LEED Certification Growth Continues Leading Up to Greenbuild

LEED Certification Growth Continues Leading Up to Greenbuild

The annual Greenbuild conference will be in Chicago in November, and the trend for green building continues to grow. Green building now accounts for almost one-third of all new construction in the U.S. That’s a staggering increase, since it only accounted for two percent of new construction just five years ago. LEED certification guidelines were only established a decade ago, but builders, and the general public, have learned about the guidelines and rating system quickly.

“The word LEED meant nothing 10 odd years ago,” Michele Russo, director of green research for McGraw-Hill Construction told NPR. “Now, that is literally like Kleenex is to tissues. When you think of a LEED building you know it is a green building.”

LEED certified buildings are designed to help the environment, but there may be other benefits as well. A recent Michigan State University revealed that workers in green buildings had fewer absences due to asthma, allergies and illness, and showed higher productivity.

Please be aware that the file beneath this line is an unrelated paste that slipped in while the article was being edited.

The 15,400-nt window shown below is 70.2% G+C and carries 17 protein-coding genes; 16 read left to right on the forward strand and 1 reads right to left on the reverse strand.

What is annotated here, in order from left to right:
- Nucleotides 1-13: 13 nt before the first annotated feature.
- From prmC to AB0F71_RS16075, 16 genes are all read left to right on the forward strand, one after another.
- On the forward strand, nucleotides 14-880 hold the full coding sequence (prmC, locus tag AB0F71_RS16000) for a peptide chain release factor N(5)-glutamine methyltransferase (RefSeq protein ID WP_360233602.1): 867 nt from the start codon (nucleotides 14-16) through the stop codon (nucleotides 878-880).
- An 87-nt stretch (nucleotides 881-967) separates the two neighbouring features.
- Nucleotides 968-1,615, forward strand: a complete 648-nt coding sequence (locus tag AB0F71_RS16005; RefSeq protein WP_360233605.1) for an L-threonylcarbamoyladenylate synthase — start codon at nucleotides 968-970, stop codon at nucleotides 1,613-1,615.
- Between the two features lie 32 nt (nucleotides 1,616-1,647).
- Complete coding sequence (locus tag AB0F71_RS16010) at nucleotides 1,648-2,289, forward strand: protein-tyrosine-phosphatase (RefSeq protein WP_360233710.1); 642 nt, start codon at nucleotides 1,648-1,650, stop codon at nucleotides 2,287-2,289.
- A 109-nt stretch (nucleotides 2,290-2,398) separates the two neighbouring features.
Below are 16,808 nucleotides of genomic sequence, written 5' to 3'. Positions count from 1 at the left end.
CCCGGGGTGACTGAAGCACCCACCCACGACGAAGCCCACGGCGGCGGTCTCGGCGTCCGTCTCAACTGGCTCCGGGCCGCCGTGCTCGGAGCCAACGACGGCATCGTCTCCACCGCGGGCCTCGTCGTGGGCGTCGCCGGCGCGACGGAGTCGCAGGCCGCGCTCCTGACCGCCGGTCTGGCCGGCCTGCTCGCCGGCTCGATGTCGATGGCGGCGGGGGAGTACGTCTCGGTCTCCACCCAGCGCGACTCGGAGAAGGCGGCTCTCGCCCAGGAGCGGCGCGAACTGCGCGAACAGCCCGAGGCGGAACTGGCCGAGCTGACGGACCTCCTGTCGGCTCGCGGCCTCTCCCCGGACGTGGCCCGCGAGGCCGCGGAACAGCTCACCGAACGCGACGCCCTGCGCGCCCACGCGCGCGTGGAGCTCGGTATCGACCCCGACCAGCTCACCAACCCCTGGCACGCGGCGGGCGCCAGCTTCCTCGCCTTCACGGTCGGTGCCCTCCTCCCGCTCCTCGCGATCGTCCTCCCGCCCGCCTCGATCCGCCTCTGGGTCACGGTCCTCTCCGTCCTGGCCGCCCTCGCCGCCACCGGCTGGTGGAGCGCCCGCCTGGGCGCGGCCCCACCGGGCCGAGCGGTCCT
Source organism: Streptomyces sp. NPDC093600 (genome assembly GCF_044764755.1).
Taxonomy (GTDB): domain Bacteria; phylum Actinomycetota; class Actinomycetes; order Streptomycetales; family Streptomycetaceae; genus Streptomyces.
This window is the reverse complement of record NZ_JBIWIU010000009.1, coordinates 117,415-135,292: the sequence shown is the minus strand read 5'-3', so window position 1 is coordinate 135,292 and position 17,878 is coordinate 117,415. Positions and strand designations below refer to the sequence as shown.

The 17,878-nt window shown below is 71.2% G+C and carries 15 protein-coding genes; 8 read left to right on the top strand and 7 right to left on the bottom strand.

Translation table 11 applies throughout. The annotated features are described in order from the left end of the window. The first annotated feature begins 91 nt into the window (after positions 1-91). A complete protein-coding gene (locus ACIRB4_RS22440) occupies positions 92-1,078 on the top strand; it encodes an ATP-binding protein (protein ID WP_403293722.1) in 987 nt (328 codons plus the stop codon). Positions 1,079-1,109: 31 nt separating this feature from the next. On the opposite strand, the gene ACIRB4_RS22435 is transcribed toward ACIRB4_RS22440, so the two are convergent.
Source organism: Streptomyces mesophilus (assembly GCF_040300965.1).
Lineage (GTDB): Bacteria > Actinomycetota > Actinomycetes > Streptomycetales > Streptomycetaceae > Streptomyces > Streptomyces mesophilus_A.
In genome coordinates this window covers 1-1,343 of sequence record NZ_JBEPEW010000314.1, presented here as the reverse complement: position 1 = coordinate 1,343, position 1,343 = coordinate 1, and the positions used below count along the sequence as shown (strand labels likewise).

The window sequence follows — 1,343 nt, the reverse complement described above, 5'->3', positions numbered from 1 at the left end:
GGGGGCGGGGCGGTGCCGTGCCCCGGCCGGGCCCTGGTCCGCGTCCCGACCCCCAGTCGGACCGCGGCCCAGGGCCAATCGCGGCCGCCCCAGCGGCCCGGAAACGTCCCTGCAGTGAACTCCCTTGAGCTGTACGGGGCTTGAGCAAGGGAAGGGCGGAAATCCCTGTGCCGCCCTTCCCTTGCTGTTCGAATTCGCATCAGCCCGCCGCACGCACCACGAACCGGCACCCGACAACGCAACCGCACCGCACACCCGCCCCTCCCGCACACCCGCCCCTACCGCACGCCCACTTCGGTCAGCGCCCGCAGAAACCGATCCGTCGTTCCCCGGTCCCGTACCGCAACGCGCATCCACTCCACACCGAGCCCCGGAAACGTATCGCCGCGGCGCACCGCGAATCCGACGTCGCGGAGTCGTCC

Many construction experts questioned the viability of green building when the U.S. Green Building Council was formed, believing that it creates substantial additional cost opposed to a typical project. But the University of Michigan announced recently that its research indicated that on a typical $100 million project, LEED certification will add about 2 percent to the cost. That cost savings can be easily recouped through energy savings just over a few years of the building’s life.

Michigan isn’t the only college campus turning to LEED certification. Iowa State and Louisville have already built LEED certified facilities and Wingate University is also constructing a College of Health Sciences Building that is expected to be LEED certified when it opens in 2011.

CM Black Construction Company is overseeing that project, and has maintained more than 90 percent of recycled construction waste during construction.

“When you are building a LEED certified project, you have to be meticulous with all your materials,” said CM Black President Emmitt Black. “We are proud of how well we have done in that regard, and we are determined to maintain that kind of success with this and other future LEED certified projects we will handle.”

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